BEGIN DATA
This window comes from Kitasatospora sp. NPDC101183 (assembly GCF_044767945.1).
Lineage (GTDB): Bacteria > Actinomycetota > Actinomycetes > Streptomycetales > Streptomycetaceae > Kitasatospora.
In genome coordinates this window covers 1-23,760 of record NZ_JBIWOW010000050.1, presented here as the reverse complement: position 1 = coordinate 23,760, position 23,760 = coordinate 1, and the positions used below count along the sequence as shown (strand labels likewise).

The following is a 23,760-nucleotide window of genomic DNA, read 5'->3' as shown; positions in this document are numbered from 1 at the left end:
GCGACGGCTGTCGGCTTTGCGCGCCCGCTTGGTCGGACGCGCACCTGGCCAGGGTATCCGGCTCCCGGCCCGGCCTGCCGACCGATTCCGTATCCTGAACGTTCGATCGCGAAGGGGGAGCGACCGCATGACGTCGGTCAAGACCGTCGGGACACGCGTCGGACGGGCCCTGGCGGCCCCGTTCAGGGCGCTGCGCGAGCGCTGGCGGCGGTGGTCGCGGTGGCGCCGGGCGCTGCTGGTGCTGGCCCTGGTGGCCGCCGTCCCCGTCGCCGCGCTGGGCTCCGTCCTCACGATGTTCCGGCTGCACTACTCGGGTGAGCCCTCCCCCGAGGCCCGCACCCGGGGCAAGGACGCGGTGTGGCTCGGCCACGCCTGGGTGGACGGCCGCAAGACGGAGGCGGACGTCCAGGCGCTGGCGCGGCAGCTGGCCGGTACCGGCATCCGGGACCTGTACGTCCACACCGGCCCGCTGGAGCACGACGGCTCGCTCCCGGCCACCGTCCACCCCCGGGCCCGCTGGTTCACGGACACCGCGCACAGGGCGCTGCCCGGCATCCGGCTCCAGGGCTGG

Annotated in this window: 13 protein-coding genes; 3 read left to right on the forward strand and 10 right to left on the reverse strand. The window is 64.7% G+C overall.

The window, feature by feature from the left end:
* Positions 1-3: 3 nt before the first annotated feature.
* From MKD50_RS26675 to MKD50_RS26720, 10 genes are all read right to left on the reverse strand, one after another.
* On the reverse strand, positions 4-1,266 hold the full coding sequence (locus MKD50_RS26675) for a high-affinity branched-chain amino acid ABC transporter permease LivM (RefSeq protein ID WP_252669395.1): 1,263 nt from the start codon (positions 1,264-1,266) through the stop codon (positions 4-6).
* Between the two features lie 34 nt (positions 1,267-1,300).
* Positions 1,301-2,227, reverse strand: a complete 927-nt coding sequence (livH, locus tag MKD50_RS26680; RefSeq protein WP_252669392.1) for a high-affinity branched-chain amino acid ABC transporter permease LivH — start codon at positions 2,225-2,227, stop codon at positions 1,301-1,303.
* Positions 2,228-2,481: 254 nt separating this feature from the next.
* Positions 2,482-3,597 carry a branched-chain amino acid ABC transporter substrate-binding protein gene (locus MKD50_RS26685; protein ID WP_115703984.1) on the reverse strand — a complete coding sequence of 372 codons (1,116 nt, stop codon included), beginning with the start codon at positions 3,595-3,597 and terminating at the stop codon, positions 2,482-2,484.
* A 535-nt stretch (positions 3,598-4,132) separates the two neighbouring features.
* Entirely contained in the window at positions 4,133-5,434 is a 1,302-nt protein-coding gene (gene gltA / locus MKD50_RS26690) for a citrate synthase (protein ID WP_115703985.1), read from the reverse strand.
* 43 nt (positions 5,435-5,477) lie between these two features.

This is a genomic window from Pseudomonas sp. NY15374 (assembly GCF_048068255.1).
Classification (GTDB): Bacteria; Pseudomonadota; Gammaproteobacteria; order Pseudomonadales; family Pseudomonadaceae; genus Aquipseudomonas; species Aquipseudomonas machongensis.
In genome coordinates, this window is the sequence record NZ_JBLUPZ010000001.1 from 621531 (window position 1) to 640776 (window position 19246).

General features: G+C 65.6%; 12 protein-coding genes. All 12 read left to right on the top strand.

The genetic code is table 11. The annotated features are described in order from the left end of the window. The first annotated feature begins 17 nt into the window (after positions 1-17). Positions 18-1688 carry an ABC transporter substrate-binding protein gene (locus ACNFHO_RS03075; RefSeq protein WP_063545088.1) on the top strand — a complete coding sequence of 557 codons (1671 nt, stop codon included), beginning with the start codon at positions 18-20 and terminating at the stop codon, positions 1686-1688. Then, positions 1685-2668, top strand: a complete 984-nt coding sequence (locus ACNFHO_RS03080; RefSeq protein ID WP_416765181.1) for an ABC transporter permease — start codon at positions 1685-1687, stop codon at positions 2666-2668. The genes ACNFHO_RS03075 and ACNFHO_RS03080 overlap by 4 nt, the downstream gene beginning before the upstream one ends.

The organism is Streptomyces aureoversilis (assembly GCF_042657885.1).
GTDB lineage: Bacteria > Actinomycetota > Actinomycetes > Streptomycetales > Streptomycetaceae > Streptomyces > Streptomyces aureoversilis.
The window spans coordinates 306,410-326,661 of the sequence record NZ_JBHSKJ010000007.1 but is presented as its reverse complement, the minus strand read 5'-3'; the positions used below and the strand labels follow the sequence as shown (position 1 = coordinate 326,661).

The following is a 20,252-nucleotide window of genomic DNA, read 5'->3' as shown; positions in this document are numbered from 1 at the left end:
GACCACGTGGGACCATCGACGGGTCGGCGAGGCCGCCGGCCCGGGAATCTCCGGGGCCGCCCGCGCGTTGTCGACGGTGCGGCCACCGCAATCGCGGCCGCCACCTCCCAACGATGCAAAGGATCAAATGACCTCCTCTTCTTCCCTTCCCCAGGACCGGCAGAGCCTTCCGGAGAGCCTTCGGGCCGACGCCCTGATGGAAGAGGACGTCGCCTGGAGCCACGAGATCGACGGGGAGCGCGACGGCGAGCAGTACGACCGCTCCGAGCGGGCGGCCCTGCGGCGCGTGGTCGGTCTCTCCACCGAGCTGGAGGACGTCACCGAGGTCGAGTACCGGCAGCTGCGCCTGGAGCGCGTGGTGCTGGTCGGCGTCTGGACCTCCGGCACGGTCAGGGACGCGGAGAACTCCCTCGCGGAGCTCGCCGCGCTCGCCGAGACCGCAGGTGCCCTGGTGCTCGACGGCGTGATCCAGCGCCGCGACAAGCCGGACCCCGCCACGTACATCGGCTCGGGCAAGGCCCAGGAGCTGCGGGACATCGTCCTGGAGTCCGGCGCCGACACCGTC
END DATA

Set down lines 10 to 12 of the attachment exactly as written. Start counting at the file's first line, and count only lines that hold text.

* On the reverse strand, positions 4-1,266 hold the full coding sequence (locus MKD50_RS26675) for a high-affinity branched-chain amino acid ABC transporter permease LivM (RefSeq protein ID WP_252669395.1): 1,263 nt from the start codon (positions 1,264-1,266) through the stop codon (positions 4-6).
* Between the two features lie 34 nt (positions 1,267-1,300).
* Positions 1,301-2,227, reverse strand: a complete 927-nt coding sequence (livH, locus tag MKD50_RS26680; RefSeq protein WP_252669392.1) for a high-affinity branched-chain amino acid ABC transporter permease LivH — start codon at positions 2,225-2,227, stop codon at positions 1,301-1,303.